PhD student crowned at Royal College of Nursing awards

Tue 02 November, 2021
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A PhD student at the University of Bedfordshire was named winner of the Royal College of Nursing’s Leadership Award last week, following his work raising awareness of organ donation in the Sikh community.

Children’s nurse Rohit Sagoo, whose PhD has recently been funded by the Early Years Alliance, founded the community organisation British Sikh Nurses in 2016 and had been a finalist in the 2019 Royal College of Nursing Awards. This year, Rohit went one step further by being honoured at the 2021 virtual ceremony, hosted by broadcaster Kate Garraway and Game of Thrones star Emilia Clarke.

The prestigious award recognises Rohit’s commitment to raising awareness of Sikh organ and stem cell donation, as well as championing mental health care, promoting healthy lifestyle choices and supporting the South Asian community during the Covid-19 pandemic. This dedication also saw Rohit receive the Points of Light Award – a recognition of outstanding individual volunteers – from Prime Minister Boris Johnson in 2020.

A qualified nurse since the late 1990s, Rohit is now studying a PhD with the University’s Institute for Health Research (IHR) and is delighted to have been recognised for his efforts.

Speaking to BBC Radio London following his win, he said: “I’m so elated, and very surprised. There were so many great nominees and the event showcased some amazing innovation, practice and professionalism in nursing. When Kate Garraway called my name I just thought ‘oh my goodness, I’ve won!’

“It’s been a wonderful journey to raise awareness of stem cell and organ donation, as well as working to train bystander CPR within the South Asian community. These are really important areas to campaign in, and we’ve had to adapt to the use of social media to get these messages across during the pandemic.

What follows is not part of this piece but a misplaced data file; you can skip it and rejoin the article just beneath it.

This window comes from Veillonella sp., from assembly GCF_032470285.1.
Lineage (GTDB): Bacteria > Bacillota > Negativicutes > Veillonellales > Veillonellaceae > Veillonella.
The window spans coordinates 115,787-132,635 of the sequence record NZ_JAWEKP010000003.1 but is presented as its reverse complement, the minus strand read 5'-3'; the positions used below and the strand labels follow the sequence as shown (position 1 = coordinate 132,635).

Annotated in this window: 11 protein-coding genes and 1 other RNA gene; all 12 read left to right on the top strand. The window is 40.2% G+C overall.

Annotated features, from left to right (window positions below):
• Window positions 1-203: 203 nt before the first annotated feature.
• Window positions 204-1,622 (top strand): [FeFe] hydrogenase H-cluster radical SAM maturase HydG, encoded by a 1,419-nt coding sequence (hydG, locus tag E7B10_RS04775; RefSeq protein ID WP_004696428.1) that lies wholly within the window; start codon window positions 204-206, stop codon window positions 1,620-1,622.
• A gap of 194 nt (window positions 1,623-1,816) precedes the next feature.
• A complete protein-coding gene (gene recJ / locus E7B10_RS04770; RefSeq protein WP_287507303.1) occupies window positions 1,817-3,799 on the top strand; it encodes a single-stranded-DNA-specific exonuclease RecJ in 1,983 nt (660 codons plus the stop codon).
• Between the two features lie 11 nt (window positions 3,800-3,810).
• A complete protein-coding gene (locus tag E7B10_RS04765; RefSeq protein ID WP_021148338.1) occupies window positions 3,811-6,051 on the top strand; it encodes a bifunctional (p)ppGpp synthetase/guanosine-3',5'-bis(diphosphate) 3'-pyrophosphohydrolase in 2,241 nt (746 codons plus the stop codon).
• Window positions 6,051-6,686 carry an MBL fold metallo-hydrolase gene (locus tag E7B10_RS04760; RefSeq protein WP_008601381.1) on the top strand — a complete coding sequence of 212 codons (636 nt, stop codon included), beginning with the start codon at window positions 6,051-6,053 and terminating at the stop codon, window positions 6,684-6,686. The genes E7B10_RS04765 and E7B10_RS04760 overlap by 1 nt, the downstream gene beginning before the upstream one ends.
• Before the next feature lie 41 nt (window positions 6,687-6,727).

“It’s been a lot of hard work but we as nurses do it as a passion and to care for our communities. Additionally, for Sikh nurses we do it because Sewa is one of the religion’s tenets – selfless service.”

While continuing his community work, Rohit will study for his PhD at the University of Bedfordshire, focussing on the efficiency of the Flying Start Programme in Luton – an initiative linked with the Early Years Alliance that provides care and education guidance to families and childcare professionals in the early years' sector.

Working with Rohit on this research is Dr Yannis Pappas, Head of the IHR PhD School & Director of the Research Centre for Health Service Organisation and Delivery, and Professor Gurch Randhawa, Director of IHR.

Dr Pappas commented: “Professor Randhawa and I are excited to work with the Early Years Alliance Luton to study and create the evidence base to inform future initiatives, as well as policy and early years practice, to help support local families and give their young ones a 'Flying Start'. We are delighted that an experienced nurse and a successful national leader for change, Rohit Sagoo, has decided to take a career break and join us as a doctorate student to conduct this important work.”

Rohit is yet another example of the high calibre of PhD students who have carried out research with the IHR. In recent months, Britzer Paul won the Young Investigator prize at the CAST Awards (Congress of the Asian Society of Transplantation), while Jokha Al Shukaili was appointed CEO of the Oman Authority for Academic Accreditation and Quality Assurance of Education.


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